As you might have picked up from the media, television is going digital. And Internet TV has been deemed more of a possibility than anyone thought at the time of its inception. YouTube has made the idea seem more palatable to its users than ever before. Software has been developed to ensure the quality of video distributed over the Net. And companies such as Microsoft are developing products that enable Internet video to be viewed on TV sets instead of only on PC screens.

Apple Computer is trying to do the same thing in the video market. In 2005, it introduced an iPod that plays videos, and launched a department in its iTunes store that sells episodes of popular TV shows, such as Desperate Housewives and Lost. While the iTunes video library is limited today, it’s clear that Apple’s approach is shaking up the entertainment industry and a new distribution model is emerging for video.

As always, the Internet is one step ahead of us: in 2005, a website called Bollywood.tv, which uses EdgeStream’s technology, launched a service that offers more than 730 Indian movies over the Internet.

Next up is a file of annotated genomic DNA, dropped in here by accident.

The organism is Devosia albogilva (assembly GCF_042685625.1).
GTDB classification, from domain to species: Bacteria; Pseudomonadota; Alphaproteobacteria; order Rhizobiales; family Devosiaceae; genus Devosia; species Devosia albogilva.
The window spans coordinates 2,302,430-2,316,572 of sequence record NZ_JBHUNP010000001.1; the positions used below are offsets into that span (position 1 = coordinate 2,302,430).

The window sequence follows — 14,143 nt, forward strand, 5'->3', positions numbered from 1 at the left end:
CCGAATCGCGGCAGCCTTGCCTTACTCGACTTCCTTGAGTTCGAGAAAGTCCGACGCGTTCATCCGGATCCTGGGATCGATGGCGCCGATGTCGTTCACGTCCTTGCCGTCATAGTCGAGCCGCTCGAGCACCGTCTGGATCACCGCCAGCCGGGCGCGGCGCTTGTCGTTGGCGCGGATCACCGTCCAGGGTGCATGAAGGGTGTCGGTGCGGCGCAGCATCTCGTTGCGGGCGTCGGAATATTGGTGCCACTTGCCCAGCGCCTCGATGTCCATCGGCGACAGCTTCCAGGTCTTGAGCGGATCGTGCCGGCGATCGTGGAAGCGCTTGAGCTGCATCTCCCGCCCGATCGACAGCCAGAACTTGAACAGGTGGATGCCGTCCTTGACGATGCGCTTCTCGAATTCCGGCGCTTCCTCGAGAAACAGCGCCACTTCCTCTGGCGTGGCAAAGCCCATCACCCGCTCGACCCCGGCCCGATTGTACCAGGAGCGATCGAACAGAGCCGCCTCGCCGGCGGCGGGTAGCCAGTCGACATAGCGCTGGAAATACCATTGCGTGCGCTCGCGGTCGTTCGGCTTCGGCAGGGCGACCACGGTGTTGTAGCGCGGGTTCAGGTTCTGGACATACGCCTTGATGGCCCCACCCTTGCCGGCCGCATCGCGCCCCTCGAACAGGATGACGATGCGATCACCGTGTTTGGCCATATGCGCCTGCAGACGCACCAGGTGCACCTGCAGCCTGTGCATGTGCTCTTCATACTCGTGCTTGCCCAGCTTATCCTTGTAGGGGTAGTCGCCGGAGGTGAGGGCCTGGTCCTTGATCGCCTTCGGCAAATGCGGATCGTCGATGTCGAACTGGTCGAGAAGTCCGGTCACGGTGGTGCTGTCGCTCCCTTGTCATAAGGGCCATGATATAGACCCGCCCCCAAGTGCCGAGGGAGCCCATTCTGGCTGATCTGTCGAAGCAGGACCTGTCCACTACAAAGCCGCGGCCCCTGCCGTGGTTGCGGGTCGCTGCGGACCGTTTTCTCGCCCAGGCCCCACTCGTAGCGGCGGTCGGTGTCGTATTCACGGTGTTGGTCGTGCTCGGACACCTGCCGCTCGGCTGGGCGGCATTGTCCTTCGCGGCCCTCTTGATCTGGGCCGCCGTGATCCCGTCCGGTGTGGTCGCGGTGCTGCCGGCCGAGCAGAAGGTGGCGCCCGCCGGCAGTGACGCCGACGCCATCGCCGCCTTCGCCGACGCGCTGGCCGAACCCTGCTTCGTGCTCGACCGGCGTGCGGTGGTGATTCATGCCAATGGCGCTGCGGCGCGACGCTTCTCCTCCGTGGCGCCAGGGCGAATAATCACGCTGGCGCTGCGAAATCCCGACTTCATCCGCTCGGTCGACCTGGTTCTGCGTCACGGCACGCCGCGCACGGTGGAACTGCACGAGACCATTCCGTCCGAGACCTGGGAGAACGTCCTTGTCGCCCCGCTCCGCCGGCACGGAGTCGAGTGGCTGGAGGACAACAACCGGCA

The future might not be that far away after all.

 

Links

Slingbox (TV streaming device)

Take control of your TV (before it takes control of you)

•13 April 2008 • 2 Comments

People are getting damn lazy. And DStv knows it. For the low, low price of R2999* (incl. Vat but excl. dish and installation) you too can get their latest consumer fad. Their Personal Video Recorder (PVR) has ‘revolutionised’ the way in which people watch tv. They now watch it like couch potato vermin.

Who on earth would want to record 80 hours of television? When are you ever going to watch all the bullshit you taped? Sure, your dinner with granny got in the way of the Soccer World Cup, but that’s why you have a good ol’ video recorder. Sturdy and durable. It’s a myth that people don’t know how to use those things – I read the instruction manual and hey, presto! we have ourselves taping what’s on the telly.

However, there are so many channels to choose from nowadays, that we can’t just watch one. Oh, no! We have to overindulge. And we can do exactly that with the PVR! You can watch 2 different channels while recording a third! Movies are so predictable nowadays that you might even be able to pull it off.